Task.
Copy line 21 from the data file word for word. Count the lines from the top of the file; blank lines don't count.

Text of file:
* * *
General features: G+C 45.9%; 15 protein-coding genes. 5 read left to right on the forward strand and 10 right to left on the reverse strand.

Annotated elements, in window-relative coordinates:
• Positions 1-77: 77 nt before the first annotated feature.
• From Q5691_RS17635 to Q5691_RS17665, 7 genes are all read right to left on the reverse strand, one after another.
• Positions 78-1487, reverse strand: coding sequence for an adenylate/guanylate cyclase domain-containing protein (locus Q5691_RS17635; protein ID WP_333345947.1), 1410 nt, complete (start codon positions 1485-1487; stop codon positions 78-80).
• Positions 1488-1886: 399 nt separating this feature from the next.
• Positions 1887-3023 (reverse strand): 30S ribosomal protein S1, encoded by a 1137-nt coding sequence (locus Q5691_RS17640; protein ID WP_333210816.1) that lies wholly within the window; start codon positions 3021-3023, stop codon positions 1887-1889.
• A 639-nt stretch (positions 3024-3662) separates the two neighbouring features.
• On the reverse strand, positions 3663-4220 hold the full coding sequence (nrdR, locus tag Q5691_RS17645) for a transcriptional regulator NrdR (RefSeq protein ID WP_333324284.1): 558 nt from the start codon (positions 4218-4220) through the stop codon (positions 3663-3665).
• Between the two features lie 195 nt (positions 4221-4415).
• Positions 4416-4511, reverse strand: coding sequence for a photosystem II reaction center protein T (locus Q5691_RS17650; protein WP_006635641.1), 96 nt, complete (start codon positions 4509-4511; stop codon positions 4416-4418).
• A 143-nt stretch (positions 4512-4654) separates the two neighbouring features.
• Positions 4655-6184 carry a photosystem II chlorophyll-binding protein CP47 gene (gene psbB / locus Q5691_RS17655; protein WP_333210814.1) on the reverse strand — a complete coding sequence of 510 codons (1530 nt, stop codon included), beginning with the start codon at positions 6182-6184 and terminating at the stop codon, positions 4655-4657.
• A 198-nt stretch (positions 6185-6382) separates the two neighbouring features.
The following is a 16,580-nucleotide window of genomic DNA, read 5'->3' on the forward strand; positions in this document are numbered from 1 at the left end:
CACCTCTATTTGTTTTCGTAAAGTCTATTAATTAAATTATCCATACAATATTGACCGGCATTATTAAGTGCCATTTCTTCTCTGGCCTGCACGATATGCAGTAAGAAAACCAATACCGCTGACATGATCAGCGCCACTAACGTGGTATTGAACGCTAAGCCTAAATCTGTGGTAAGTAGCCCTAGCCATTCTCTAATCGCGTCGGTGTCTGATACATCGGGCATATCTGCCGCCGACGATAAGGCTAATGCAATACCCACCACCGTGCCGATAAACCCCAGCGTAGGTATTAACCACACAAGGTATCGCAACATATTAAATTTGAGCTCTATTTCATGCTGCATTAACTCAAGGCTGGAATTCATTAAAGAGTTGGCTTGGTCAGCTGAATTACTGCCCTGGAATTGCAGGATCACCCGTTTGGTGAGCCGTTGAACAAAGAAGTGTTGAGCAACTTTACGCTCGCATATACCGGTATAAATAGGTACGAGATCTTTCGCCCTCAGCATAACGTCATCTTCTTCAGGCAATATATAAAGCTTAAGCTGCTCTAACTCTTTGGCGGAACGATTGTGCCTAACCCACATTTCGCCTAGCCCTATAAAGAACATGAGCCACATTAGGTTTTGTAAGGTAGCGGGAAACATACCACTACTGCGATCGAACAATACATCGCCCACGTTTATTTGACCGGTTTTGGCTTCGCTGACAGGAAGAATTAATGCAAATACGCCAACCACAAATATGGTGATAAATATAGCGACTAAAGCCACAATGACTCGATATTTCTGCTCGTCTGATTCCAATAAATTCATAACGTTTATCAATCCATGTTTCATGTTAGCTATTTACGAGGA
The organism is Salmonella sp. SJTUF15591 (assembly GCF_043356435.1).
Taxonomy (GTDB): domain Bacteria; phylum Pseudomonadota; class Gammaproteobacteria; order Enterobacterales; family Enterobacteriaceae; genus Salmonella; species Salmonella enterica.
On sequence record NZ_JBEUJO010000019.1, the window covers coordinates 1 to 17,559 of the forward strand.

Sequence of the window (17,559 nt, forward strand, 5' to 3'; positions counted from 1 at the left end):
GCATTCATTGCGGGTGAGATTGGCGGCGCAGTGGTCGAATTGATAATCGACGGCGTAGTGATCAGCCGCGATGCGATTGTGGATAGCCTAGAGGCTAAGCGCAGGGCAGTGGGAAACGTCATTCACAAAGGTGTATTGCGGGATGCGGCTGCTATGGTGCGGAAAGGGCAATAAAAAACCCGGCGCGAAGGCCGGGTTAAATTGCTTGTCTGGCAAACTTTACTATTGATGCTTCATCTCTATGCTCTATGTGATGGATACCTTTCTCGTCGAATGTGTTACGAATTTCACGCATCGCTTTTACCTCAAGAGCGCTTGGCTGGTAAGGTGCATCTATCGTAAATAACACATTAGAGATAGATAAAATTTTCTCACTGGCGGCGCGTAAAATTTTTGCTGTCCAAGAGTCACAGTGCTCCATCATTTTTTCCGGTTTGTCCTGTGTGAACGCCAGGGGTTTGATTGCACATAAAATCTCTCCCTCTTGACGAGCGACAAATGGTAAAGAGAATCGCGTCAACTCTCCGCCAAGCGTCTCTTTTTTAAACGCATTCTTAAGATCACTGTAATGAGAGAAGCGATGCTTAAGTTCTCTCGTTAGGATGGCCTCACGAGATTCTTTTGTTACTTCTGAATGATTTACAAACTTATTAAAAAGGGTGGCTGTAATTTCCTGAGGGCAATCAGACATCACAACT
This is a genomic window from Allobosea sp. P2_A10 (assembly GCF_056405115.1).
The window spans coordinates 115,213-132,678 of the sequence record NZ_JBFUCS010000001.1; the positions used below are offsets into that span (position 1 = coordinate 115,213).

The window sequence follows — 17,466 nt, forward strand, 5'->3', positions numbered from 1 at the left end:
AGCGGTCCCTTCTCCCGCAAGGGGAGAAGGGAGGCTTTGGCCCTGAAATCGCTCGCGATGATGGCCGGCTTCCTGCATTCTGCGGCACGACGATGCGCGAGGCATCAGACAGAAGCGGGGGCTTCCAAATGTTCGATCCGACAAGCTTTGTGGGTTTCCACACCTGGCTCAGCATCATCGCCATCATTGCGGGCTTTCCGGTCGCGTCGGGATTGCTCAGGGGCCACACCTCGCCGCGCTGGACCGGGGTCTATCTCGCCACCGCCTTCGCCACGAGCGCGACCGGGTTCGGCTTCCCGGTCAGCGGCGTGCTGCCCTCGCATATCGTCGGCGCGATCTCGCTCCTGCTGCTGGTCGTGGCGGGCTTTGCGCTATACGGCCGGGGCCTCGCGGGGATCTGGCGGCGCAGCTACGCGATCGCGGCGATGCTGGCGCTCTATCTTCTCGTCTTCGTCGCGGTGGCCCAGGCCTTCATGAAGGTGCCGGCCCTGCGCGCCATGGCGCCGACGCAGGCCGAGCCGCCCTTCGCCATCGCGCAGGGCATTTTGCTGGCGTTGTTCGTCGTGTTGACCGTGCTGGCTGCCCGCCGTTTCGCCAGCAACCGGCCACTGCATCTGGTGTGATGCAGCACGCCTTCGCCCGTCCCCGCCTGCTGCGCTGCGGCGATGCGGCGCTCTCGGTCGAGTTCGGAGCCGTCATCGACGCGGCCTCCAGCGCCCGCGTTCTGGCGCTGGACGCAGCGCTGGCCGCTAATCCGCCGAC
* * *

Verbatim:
GCATTCATTGCGGGTGAGATTGGCGGCGCAGTGGTCGAATTGATAATCGACGGCGTAGTGATCAGCCGCGATGCGATTGTGGATAGCCTAGAGGCTAAGCGCAGGGCAGTGGGAAACGTCATTCACAAAGGTGTATTGCGGGATGCGGCTGCTATGGTGCGGAAAGGGCAATAAAAAACCCGGCGCGAAGGCCGGGTTAAATTGCTTGTCTGGCAAACTTTACTATTGATGCTTCATCTCTATGCTCTATGTGATGGATACCTTTCTCGTCGAATGTGTTACGAATTTCACGCATCGCTTTTACCTCAAGAGCGCTTGGCTGGTAAGGTGCATCTATCGTAAATAACACATTAGAGATAGATAAAATTTTCTCACTGGCGGCGCGTAAAATTTTTGCTGTCCAAGAGTCACAGTGCTCCATCATTTTTTCCGGTTTGTCCTGTGTGAACGCCAGGGGTTTGATTGCACATAAAATCTCTCCCTCTTGACGAGCGACAAATGGTAAAGAGAATCGCGTCAACTCTCCGCCAAGCGTCTCTTTTTTAAACGCATTCTTAAGATCACTGTAATGAGAGAAGCGATGCTTAAGTTCTCTCGTTAGGATGGCCTCACGAGATTCTTTTGTTACTTCTGAATGATTTACAAACTTATTAAAAAGGGTGGCTGTAATTTCCTGAGGGCAATCAGACATCACAACT